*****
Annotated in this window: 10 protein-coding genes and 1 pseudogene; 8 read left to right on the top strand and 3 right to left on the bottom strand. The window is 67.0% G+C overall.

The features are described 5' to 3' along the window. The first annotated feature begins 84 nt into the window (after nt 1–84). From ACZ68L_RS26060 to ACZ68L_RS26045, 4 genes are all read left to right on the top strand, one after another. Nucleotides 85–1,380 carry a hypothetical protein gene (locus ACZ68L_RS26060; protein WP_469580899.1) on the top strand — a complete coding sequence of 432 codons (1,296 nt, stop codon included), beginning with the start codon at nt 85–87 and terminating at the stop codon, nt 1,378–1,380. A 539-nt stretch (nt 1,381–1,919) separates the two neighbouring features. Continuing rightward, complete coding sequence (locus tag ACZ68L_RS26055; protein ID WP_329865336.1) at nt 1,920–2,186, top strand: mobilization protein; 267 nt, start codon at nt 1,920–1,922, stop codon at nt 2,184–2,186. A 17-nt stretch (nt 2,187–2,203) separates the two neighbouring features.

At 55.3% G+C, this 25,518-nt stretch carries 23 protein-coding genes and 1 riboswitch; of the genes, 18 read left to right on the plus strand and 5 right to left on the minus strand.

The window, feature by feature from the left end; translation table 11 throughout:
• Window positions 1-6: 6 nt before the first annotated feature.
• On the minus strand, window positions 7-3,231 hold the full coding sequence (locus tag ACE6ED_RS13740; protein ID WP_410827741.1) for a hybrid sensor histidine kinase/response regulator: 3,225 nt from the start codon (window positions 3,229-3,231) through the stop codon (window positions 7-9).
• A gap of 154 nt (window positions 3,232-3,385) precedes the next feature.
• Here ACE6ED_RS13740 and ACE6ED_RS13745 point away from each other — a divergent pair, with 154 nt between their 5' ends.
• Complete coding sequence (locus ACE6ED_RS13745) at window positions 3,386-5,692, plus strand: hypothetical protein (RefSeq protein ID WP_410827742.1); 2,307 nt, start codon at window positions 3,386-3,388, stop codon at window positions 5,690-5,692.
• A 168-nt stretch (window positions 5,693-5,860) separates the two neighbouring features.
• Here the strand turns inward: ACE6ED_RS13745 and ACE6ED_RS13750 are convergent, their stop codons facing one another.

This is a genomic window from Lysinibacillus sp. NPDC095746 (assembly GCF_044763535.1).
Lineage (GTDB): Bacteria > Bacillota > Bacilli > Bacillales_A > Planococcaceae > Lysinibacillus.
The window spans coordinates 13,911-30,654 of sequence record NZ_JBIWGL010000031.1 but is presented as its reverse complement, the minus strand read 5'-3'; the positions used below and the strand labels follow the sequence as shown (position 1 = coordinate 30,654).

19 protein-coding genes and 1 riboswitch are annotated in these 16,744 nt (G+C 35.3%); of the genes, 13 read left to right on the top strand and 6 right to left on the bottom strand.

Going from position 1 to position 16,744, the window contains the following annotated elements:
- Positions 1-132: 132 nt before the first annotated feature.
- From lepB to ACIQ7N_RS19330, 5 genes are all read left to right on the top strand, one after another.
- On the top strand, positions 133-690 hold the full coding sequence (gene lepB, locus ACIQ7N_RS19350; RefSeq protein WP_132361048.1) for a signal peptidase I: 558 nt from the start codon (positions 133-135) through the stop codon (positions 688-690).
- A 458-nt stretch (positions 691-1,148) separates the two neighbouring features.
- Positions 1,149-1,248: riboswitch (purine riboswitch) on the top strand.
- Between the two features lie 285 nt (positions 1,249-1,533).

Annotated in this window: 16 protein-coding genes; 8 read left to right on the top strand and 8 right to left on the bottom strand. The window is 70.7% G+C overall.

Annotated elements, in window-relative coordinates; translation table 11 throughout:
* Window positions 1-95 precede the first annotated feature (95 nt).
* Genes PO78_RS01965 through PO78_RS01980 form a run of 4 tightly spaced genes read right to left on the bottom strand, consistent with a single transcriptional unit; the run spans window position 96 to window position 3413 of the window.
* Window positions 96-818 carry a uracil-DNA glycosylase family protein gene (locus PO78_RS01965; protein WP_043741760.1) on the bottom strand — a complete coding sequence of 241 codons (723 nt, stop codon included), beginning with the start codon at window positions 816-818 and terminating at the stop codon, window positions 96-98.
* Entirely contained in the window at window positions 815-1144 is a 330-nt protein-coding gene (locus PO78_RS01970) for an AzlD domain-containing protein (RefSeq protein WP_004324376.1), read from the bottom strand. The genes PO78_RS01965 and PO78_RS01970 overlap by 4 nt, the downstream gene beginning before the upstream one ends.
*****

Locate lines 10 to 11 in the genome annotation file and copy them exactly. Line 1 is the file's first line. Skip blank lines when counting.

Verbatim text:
• A 168-nt stretch (window positions 5,693-5,860) separates the two neighbouring features.
• Here the strand turns inward: ACE6ED_RS13745 and ACE6ED_RS13750 are convergent, their stop codons facing one another.